Kerr picks perfect place to stand ground
SOCCER EURO 2012 QUALIFYING: GAVIN CUMMISKEYtalks to Faroe Islands manager Brian Kerr about his secret weapon – Svangaskard Stadium
THE SVANGASKARD stadium is nestled beneath the sloping village of Toftir. It seems like the farthest reaches of the known world.
Probably because it is.
Some time back in the depths of his first permanently dark winter on the Faroe Islands, manager Brian Kerr had a moment of clarity. Let’s drag our opponents up to this splendid isolation! The locals immediately understood the intention.
Just like Northern Ireland before them, Estonia were too late grasping the consequences of this undulating journey under tunnels and over bridges to the island of Eysturoylast on Tuesday. They departed with chills to their very core and a haunting 2-0 defeat chiselled into the Uefa history books.
“Since I’ve started we’ve played four matches in Toftir. We’ve won two, drawn one and lost one, so I think that tells the story,” said Kerr from his second home, Copenhagen Airport, yesterday.
Svangaskard is a wonderful stadium so long as you view it in an aerial photograph while you are wrapped in a blanket near a blazing fire.
“The opposition are put off by the most scenic drive imaginable from Torshavn. It is only an hour but not the sort of thing that professional footballers expect to do on the day of a match.”
Kerr quickly realised the rugged panorama would be an advantage; it would foster a siege mentality so readily embraced by his players who hail from this isolated sprinkling of islands in the heart of the North Atlantic Gulf stream.
“There is a sense of unreality for visiting teams,” Kerr explains. “But we have got to have it like this for us to have any chance to bridge the gap between the standard of player.”
Under tunnels and over bridges went the Estonia team bus. “They couldn’t but be thinking, ‘where the hell they are going to put a pitch in all this’.”
And then it appears in a village of 823 inhabitants.
Kerr believes 2,000 supporters turned out for Tuesday’s game. “That’s almost five per cent of the population. You can’t be saying 20 minutes beforehand, ‘Ah, I’ll head down’. There is no cover in the stadium so you need big heavy gear. It is a trek.
“The opposition don’t like going up to train the day before as it takes an hour to get up and an hour back to the hotel in Torshavn. So they don’t experience the pitch until match-day. And it’s a tight pitch,” he cheerfully continued.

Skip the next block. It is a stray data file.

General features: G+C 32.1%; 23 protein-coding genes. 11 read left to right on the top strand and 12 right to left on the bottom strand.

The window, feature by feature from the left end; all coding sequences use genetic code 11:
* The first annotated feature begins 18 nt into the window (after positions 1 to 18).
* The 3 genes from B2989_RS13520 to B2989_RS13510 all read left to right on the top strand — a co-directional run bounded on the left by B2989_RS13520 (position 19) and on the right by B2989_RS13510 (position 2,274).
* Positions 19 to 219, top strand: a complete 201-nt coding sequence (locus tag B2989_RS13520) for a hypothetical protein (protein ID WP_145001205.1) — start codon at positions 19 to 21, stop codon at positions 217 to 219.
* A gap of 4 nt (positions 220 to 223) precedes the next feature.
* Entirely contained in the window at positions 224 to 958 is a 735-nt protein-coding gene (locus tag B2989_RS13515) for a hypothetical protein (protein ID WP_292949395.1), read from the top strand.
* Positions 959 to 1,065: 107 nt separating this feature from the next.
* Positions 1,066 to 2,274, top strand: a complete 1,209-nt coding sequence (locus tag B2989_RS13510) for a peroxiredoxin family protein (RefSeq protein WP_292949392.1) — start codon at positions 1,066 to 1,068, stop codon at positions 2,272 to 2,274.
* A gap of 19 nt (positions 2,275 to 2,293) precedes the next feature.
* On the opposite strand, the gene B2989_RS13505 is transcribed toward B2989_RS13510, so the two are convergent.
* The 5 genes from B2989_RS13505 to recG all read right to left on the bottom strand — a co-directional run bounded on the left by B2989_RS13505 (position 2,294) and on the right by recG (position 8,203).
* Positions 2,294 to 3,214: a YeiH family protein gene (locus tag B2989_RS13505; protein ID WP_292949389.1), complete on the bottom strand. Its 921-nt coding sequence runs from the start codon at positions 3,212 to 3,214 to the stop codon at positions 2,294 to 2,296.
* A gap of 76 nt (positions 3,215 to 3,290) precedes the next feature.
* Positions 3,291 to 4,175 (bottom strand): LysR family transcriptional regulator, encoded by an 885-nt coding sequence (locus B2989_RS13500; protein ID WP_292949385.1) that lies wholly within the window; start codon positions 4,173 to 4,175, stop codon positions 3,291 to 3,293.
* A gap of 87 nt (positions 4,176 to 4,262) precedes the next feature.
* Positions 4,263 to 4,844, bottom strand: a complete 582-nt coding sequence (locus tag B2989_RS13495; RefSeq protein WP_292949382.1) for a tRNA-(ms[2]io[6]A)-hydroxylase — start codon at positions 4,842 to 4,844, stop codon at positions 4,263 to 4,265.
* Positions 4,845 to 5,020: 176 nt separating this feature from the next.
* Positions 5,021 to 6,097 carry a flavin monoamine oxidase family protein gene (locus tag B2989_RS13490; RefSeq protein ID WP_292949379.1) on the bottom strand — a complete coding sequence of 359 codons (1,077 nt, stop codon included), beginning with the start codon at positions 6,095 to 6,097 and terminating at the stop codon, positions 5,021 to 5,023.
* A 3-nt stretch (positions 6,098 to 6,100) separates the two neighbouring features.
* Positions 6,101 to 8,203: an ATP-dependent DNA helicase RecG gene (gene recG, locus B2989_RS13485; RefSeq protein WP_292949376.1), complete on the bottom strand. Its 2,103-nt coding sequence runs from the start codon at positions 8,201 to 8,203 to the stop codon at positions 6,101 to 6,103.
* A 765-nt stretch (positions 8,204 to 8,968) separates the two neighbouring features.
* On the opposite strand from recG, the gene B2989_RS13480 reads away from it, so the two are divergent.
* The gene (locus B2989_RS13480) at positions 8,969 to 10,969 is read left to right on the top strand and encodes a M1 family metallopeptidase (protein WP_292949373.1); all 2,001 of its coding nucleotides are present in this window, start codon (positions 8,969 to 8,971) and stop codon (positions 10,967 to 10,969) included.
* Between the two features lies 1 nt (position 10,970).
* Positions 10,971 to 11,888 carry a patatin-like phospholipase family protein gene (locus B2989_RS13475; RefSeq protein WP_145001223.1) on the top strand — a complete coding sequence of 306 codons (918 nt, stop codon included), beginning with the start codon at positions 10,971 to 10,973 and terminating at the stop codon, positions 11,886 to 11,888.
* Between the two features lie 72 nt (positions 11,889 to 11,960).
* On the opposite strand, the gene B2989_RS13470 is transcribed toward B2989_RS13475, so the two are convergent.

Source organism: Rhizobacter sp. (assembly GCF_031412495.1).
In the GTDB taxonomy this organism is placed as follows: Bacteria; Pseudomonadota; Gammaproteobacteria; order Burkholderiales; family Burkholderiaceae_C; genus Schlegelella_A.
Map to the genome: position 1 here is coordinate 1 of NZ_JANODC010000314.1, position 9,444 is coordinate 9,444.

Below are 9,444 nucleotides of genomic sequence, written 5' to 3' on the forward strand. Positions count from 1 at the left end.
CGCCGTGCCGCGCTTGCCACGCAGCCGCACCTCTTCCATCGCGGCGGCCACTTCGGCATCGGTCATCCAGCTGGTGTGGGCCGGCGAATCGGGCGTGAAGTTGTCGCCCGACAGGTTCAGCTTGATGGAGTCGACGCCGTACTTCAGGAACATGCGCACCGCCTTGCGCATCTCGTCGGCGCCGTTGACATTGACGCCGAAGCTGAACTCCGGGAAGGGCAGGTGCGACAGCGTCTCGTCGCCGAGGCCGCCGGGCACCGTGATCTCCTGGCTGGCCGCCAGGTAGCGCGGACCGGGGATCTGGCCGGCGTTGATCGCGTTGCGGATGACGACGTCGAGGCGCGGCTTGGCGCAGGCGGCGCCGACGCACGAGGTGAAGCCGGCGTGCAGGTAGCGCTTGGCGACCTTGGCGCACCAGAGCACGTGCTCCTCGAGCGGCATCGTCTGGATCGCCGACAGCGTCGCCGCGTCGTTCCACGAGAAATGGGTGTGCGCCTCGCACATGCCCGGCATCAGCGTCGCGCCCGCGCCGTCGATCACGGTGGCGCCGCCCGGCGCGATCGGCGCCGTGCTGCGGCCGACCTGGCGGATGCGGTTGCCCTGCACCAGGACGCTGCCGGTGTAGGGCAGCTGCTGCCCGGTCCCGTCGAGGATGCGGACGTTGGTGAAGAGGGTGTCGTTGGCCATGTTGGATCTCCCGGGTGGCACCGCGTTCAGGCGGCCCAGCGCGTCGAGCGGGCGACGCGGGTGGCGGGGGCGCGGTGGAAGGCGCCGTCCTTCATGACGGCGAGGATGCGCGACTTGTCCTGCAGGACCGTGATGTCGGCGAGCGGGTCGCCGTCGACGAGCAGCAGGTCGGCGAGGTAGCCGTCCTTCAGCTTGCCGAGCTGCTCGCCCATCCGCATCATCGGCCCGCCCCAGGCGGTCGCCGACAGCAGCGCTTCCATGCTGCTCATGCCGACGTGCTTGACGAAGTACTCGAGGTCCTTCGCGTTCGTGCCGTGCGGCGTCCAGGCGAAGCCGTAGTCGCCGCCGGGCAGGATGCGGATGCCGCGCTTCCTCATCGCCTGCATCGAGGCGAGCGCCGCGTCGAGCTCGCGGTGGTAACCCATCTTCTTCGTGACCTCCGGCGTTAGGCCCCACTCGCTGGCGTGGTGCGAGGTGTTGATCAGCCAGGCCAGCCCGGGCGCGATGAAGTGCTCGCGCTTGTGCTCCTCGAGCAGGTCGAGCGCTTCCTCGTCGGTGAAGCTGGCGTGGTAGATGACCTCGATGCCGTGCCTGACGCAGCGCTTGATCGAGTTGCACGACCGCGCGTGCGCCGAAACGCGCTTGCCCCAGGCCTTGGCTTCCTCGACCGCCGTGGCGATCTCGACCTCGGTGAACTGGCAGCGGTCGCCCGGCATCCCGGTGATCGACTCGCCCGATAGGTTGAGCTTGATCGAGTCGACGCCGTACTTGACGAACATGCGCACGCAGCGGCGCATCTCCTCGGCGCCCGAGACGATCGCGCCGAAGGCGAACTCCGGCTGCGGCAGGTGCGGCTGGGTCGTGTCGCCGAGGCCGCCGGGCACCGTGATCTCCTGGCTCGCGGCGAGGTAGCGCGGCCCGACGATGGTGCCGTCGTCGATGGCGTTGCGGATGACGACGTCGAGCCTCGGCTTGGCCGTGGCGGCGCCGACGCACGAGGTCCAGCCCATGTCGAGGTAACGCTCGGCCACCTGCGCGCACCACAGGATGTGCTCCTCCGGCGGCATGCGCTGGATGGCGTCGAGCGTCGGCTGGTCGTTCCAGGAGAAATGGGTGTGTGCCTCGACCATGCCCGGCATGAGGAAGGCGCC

The settlement of Toftir harks back to the Norse men. Wikipedia tells us that all but one woman survived the Black Death (1348-50) so we imagine only a hardened race could exist here.
Such resilience was called upon when a 10-man Estonia unloaded their full arsenal on Tuesday night.
“They had to come at us but we had the disappointment of conceding two goals in injury time in Estonia (when they lost 2-1 last August). That was in the players’ heads and they were not prepared to let it slip when they started throwing big men forward.
“We were actually very disappointed after Friday,” Kerr continued.
“Slovenia, having played in the World Cup, are a very solid team but we deserved more than we got.”
They lost 2-0.
“Last night we were in control for large parts of the game because they were down to 10 men after 25 minutes. It was unusual for us to have so much possession but, funnily enough, myself and John (McDonnell) had worked in training on how we would use possession. Don’t think it will happen again any time soon. Normally we play fairly constantly on the retreat. But we were controlled.
“Our young, 41-year-old goalkeeper (Jakup Mikkelsen) was brilliant when he really had to be. We got a break for the penalty before half-time. We scored that and we were away.”
The second goal came on 47 minutes when Arnbjorn Hansen buried the rebound of another Frodi Benjaminsen penalty.
“When I started this job, I was realistic by saying one good day in 10 is the best we can hope for, but secretly I was thinking, if we get better, we can get it to one good day in six. Now we are unbeaten in two of our last three games.
“The result has filled everyone up to the brim with hope. You could sense it today before we left. The staff were saying everyone across the Faroes was buzzing this morning.”
They will be naming a hilltop after him if he keeps this up.
The perfectly-manicured Italians make the treacherous journey to Toftir on September 2nd, but next up is a trip to Windsor Park on August 10th, where Nigel Worthington’s side will seek to avenge last October’s draw.
“It’s a big, big match for Northern Ireland. Big pitch in Belfast too. They should hammer us if they put out their best team. What we saw in Dublin recently wasn’t anything near their best side.”